Buddha (ca. 563-483 B.C.)Buddha (ca. 563-483 B.C.) - The term "Buddha" means "enlightened" or "awakened" one. The man who founded the Buddhist religion was named Siddhārtha Gautama. Several people throughout history who have been said to have achieved enlightenment were bestowed with the title of "Buddha". But Gautama is considered the "Supreme Buddha". Who was Gautama? He was born a prince in the northern Kingdom of Kosala probably about the middle of the 6th century B.C. to a Hindu king. This would also make him a contemporary of the three great men of China on the chart above (what a time). The Kosala Kingdom was one of the 16 Mahā-janapadas (or powerful realms) of India, a time of great division on the subcontinent. Accounts of his life were passed on orally by his followers before they were written down some four centuries after his death.


Like so many historical figures of the time, events of his life are uncertain. His biographers seem to be less concerned about the chronological events than his philosophical teachings. At a young age, his father appears to have arranged for his marriage to a cousin named Yaśodharā. They had a son named Rāhula. This entire time Gautma lived within the palace and his father sheltered him from the outside world. As the legend goes, his father received word from soothsayers that his son would grow up to either become a wandering soul after witnessing suffering, or that he would become emperor over all of India. The defining moment came when he was 29. He journeyed outside the walls of the palace and saw four "signs". An old man, a sickly person, a corpse and a beggar. This stirred within him the desire to renounce his worldly possessions and embark on a spiritual quest. He abandoned his family (including wife and child) and became a mendicant himself.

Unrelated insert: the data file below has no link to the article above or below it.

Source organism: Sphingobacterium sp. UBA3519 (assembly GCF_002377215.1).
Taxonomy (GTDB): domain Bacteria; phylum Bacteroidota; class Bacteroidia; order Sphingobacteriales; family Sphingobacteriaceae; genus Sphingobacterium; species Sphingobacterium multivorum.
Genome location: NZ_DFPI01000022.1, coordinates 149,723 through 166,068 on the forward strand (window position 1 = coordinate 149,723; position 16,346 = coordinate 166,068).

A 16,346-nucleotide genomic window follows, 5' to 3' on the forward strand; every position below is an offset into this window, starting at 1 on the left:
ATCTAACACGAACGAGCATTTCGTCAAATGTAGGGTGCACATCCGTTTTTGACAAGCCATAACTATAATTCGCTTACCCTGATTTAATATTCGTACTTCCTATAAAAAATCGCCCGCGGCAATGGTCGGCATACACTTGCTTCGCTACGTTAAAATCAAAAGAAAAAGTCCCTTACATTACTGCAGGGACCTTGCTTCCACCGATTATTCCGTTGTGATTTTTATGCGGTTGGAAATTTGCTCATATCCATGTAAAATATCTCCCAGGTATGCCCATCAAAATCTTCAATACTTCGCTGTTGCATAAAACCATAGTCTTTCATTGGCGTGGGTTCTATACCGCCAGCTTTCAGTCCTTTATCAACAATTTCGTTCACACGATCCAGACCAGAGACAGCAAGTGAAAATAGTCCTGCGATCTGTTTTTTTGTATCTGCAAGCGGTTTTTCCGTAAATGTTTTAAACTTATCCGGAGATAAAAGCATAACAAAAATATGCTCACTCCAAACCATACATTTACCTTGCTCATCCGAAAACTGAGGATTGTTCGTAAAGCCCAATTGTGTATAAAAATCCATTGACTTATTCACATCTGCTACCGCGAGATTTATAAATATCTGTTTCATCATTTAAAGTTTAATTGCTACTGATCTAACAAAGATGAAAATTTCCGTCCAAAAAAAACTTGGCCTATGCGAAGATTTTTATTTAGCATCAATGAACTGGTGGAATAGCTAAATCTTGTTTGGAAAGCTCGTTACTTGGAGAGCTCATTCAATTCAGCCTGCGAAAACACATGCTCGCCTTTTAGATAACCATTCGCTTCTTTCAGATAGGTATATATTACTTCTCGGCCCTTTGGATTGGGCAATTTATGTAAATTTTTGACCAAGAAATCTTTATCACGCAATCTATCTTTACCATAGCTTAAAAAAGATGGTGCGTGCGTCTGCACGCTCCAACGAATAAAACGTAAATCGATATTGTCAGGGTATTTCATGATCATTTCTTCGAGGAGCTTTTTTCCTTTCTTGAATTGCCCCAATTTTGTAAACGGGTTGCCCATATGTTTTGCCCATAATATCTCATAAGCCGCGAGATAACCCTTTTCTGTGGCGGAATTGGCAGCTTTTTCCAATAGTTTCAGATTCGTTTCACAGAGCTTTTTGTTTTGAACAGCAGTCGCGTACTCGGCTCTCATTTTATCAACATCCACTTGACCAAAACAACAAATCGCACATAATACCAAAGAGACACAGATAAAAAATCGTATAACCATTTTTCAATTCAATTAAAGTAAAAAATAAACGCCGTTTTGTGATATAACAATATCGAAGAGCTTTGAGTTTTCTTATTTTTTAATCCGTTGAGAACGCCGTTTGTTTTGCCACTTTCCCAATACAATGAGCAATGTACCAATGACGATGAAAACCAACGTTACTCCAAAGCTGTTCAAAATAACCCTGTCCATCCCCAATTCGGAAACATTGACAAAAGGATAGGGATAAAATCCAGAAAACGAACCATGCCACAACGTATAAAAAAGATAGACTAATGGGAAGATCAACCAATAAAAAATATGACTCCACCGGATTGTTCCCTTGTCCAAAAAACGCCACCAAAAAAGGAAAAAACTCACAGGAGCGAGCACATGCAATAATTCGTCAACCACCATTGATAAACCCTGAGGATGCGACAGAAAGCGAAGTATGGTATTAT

Starting with his own Hindu faith, he went and studied under the tutelage of two Brahmin masters, but was unsatisfied with their teaching and left. Then he practiced his own form of extreme asceticism, denying himself virtually any type of worldly pleasure and surviving on a minimum of sustenance. It very nearly led to his demise. His thinking was that denying the body would give him complete clarity of mind. But he decided that it did not. Bringing himself back from the brink of death, he then traveled to Bodh-gaya, India where he famously sought shelter under a Bodhi-tree. There he vowed to stay until he attained enlightenment. Which he did after 49 days of meditation. It meant that he had gained understanding into the suffering that exists in the world and how to overcome it. From that time on, he was known as the Buddha by his followers. In his lifetime, they would number in the thousands. In the years that followed, they would number in the millions.